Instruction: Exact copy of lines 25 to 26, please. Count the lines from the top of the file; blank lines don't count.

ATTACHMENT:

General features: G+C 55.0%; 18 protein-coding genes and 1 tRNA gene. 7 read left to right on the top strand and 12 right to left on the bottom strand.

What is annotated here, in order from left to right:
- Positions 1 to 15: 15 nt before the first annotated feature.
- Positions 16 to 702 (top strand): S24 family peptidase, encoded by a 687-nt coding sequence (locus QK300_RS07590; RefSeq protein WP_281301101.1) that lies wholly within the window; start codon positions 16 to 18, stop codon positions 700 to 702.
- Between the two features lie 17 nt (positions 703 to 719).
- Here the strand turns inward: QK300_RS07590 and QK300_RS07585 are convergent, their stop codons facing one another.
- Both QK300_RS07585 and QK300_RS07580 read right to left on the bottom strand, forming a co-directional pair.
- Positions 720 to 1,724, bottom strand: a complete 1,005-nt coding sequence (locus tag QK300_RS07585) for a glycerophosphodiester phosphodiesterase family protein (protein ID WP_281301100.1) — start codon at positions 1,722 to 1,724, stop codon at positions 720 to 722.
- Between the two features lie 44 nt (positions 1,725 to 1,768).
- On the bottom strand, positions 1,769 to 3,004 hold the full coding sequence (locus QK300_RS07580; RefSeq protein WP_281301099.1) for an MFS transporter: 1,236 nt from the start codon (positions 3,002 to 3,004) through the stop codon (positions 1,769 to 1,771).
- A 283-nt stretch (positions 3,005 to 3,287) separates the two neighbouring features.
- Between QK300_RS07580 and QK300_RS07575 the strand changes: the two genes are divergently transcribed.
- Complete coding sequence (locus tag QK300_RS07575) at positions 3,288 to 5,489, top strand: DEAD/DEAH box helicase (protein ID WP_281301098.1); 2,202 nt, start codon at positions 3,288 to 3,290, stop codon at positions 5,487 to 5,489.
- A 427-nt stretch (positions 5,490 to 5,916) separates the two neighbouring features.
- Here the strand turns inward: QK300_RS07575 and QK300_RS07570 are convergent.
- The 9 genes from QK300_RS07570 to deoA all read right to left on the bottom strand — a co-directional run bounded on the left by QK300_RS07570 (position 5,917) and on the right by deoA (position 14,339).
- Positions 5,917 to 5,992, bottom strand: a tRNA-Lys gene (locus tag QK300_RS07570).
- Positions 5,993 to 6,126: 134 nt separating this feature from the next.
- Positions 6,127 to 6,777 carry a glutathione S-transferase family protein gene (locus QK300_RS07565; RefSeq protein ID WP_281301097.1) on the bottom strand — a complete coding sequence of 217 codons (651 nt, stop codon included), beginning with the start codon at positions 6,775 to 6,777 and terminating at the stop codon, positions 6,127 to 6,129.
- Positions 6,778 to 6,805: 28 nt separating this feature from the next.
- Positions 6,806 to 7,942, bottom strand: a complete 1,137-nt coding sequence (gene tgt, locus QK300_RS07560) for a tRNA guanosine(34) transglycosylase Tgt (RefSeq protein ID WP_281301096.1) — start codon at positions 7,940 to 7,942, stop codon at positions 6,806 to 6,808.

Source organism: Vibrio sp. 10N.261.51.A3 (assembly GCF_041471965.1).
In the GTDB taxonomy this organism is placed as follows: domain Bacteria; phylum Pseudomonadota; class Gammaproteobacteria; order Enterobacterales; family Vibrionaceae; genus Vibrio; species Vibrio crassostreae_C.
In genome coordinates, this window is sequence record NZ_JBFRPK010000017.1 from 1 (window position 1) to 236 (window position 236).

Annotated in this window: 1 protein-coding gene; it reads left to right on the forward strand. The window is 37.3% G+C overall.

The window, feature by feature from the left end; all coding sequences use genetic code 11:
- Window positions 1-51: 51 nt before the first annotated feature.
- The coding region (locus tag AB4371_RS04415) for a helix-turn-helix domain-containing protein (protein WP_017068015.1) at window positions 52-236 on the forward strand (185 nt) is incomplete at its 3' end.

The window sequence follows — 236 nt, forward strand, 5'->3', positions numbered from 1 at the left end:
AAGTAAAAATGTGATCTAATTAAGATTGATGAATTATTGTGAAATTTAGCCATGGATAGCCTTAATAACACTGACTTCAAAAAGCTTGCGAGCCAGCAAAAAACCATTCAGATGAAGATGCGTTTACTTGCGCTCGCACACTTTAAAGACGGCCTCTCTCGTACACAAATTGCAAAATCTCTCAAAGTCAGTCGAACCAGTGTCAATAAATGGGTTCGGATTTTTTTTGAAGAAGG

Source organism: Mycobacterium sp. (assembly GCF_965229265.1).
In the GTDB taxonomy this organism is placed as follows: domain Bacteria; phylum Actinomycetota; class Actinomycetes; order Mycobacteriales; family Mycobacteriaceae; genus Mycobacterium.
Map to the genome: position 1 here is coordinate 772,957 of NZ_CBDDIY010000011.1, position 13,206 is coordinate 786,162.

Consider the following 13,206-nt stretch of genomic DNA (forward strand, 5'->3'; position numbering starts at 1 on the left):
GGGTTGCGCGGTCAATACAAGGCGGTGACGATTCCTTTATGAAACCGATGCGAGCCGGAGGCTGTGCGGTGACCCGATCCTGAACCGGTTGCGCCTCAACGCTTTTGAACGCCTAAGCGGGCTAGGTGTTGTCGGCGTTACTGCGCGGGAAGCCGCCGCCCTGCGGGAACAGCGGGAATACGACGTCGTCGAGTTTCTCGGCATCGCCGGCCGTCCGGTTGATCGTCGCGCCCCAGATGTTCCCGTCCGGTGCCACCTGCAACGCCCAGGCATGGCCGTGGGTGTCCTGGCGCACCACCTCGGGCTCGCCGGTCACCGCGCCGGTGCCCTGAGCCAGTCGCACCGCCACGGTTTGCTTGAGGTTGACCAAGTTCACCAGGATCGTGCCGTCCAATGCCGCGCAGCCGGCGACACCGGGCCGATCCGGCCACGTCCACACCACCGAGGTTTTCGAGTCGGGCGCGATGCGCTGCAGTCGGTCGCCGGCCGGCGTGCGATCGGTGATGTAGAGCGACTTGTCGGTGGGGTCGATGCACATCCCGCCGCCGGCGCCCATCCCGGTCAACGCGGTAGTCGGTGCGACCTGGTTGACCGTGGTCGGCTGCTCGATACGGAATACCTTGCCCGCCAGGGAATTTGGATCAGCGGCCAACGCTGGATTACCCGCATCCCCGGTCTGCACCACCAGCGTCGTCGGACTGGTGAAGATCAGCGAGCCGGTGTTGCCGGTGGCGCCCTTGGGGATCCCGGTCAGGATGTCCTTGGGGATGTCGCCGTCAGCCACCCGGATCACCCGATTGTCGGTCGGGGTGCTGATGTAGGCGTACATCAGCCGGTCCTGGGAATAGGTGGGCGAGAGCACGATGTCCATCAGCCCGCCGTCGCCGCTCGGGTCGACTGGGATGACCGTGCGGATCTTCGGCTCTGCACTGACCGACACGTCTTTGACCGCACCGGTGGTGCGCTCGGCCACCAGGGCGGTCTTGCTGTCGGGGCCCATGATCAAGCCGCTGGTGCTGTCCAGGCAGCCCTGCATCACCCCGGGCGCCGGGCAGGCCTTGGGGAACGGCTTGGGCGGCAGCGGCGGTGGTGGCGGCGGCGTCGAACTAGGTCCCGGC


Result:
Annotated in this window: 1 protein-coding gene; it reads left to right on the forward strand. The window is 37.3% G+C overall.

The window, feature by feature from the left end; all coding sequences use genetic code 11: